Simple Finite Heat Release Model Introduction We now account for finite burn duration, in which combustion occurs at , and continues until . Figure 6 is a representation of this cycle. The peak pressure will not be as high as the Otto cycle which has a "delta" function heat release. The finite heat release model assumes that the heat input Qin is delivered to the cylinder over a finite crank angle duration. Heat Release Model

Link to: Heat Release Fraction Applet

Link to: Simple Heat Release Applet

#### Derivation of Pressure versus Crank Angle for Finite Heat Release

The differential first law for this model for a small crank angle change, , is: Using the following definitions, heat release , and , results in : The ideal gas equation is PV = mRT, so and The first law now becomes Further reducing the equation: Using R = cp-cv and k = cp/cv, to define , the energy equation after rearrangement becomes: or If we know the pressure, P, volume, V, , the heat released gradient, , we can compute the change in pressure, . Thus explicitly solving the equation for pressure as a function of crank angle. Alternatively, we can use experimental data for the pressure, P and the volume, V, to determine the heat release term by solving for .

First, the volume, V and , have to be defined. From the slider-crank model, we have a definition for cylinder volume, V. Both terms are only dependent on engine geometry. So taking the derivative with respect to the crank angle, , results in : For heat release term, , the Wiebe function for the burn fraction is used. Where:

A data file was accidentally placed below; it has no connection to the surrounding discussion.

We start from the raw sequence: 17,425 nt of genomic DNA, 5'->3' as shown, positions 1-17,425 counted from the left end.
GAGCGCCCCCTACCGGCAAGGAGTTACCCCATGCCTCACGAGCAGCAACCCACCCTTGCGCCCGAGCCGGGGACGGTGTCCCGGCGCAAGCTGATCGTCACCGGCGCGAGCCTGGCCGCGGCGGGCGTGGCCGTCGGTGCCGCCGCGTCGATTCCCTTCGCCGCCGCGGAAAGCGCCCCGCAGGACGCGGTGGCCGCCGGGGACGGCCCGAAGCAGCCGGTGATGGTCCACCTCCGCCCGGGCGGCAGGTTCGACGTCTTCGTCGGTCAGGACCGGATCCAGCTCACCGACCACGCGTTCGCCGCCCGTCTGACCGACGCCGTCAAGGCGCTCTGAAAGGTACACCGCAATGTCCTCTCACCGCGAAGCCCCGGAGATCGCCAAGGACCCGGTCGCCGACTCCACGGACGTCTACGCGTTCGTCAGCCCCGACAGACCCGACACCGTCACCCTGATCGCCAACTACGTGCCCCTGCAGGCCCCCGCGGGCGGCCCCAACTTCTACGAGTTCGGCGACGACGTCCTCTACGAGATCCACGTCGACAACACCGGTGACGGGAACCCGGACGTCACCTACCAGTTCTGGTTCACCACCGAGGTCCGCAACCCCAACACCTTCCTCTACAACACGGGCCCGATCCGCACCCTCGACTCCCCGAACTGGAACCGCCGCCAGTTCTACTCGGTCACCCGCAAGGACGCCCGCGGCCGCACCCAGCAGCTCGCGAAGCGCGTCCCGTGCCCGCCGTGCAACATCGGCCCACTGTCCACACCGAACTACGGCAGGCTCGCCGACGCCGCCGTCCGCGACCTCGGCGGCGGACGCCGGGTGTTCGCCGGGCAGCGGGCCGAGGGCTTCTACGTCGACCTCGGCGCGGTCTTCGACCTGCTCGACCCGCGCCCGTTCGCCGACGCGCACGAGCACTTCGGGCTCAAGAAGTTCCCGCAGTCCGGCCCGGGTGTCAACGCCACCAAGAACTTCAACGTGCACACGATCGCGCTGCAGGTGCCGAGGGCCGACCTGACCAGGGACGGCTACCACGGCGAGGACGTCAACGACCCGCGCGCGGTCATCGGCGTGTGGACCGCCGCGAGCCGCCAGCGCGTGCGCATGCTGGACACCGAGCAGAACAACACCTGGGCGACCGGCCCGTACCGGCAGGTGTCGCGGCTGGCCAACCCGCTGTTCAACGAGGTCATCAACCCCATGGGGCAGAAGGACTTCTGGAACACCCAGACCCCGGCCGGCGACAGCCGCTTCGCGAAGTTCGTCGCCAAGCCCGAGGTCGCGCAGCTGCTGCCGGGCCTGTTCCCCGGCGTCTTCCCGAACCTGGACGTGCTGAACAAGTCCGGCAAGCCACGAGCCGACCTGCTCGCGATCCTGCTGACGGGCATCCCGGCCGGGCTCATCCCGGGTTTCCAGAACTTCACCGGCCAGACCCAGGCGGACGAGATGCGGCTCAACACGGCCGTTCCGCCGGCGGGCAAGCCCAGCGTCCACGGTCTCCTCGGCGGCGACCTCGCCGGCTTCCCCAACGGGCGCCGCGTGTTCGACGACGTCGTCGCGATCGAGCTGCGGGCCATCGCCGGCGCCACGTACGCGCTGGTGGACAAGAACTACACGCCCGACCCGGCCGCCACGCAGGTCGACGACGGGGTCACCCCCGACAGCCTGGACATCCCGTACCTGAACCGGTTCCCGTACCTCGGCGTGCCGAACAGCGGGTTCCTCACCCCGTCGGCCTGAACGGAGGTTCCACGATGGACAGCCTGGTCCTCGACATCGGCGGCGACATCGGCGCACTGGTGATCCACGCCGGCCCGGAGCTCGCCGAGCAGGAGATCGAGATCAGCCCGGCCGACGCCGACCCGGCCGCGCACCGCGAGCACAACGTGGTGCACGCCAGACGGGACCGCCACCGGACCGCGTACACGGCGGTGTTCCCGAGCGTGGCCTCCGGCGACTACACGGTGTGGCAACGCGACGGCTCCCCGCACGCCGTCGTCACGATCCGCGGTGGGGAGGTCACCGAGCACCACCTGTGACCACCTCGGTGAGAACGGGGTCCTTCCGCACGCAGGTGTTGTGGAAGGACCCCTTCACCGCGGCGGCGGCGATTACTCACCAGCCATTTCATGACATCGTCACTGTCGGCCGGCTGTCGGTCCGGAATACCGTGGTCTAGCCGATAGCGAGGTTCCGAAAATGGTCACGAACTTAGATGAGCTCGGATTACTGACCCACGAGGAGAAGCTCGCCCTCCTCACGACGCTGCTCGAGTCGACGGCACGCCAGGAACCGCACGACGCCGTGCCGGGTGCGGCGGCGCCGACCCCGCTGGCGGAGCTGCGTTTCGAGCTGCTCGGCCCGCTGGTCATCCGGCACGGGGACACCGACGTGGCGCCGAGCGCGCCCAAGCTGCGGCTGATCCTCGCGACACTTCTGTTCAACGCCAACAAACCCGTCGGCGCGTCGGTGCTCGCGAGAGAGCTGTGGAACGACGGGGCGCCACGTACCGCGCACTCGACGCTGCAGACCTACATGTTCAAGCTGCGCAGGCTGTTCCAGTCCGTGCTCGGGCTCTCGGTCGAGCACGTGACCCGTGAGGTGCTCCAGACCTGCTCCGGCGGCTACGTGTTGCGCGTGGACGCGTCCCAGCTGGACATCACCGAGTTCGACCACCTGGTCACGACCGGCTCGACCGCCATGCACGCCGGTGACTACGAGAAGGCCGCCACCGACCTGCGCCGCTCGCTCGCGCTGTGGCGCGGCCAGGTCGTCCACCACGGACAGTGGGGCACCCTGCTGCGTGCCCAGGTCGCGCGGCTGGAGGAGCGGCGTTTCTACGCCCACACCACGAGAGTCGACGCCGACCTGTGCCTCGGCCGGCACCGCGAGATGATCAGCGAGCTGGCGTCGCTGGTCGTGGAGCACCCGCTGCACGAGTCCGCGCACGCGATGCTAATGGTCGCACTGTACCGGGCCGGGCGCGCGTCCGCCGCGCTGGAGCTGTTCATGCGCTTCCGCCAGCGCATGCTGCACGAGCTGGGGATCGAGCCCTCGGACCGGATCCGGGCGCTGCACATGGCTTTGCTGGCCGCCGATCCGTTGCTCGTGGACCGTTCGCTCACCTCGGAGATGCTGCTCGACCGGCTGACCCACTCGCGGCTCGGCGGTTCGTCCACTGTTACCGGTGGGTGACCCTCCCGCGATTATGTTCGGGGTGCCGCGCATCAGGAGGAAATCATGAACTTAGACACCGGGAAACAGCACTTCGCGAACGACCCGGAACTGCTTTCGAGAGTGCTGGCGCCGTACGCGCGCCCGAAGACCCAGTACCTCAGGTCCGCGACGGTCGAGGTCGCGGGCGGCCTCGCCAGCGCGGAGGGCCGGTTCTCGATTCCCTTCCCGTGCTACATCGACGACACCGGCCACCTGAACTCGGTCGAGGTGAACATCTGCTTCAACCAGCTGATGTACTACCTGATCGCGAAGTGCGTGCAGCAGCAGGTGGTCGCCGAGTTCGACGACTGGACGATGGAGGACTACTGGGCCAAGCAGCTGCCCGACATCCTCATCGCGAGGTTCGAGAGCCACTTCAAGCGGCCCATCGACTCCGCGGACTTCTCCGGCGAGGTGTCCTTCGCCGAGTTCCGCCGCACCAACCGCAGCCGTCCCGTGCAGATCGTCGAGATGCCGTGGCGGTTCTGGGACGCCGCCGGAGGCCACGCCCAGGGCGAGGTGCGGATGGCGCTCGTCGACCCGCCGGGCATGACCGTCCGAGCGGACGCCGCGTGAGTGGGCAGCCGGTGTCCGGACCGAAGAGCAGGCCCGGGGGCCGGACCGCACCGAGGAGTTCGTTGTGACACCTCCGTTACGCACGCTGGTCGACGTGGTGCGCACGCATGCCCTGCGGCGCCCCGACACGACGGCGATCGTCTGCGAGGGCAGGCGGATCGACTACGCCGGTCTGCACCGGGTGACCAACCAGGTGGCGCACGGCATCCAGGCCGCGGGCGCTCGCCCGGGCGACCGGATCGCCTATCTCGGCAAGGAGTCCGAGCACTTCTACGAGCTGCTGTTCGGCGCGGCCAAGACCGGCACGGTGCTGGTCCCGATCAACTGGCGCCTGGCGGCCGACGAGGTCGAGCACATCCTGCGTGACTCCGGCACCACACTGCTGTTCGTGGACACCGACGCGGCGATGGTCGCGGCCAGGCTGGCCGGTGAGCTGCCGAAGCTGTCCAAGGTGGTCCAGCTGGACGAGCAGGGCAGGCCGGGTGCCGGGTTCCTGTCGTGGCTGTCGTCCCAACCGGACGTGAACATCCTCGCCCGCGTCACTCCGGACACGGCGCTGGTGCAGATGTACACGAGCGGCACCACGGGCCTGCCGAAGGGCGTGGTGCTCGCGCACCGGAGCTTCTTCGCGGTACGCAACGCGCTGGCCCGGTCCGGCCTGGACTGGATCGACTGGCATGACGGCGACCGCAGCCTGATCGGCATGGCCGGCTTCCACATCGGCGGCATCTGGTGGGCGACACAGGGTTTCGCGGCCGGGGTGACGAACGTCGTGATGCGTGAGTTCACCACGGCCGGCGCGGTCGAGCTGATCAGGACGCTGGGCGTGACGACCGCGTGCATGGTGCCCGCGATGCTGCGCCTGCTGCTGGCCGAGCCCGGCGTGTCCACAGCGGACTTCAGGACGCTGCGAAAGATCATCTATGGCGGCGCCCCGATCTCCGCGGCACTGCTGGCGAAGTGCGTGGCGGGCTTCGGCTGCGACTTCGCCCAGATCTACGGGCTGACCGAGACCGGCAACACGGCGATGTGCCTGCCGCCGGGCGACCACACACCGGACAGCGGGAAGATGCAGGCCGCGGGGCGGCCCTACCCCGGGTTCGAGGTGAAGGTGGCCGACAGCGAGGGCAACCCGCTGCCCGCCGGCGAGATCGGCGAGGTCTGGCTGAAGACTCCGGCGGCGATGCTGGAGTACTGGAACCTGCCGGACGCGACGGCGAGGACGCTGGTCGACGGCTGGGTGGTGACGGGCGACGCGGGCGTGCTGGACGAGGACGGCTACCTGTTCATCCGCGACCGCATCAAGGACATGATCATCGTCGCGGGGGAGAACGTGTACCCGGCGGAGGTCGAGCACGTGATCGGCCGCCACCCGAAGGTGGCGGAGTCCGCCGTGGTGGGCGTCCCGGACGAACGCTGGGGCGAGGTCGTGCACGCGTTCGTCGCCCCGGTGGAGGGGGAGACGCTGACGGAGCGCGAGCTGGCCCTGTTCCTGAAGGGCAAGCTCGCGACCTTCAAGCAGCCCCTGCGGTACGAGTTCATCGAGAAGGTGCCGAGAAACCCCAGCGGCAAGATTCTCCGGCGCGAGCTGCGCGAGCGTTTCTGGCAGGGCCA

f        = the fraction of heat added = the crank angle 0  = angle of the start of the heat addition = the duration of the heat addition (length of burn)
a       = usually 5
n       = usually 3

To view the burn fraction, f, as a function of the crank angle, click here: Heat Release Applet.

At the beginning of combustion, f = 0, and at the end the fraction is almost 1.

The heat release, , over the crank angle change, , is: Where Qin is the overall heat input.

Taking the derivative of the heat release function, f, with respect to crank angle, gives the following definition of . If , dF = 0.

So now with and defined, the pressure as a function of the crank angle can be solved.

The following applet plots the pressure, work and temperature as a function of the crank angle: Simple Heat Release Applet. The effect of heat transfer to the cylinder wall can also be included.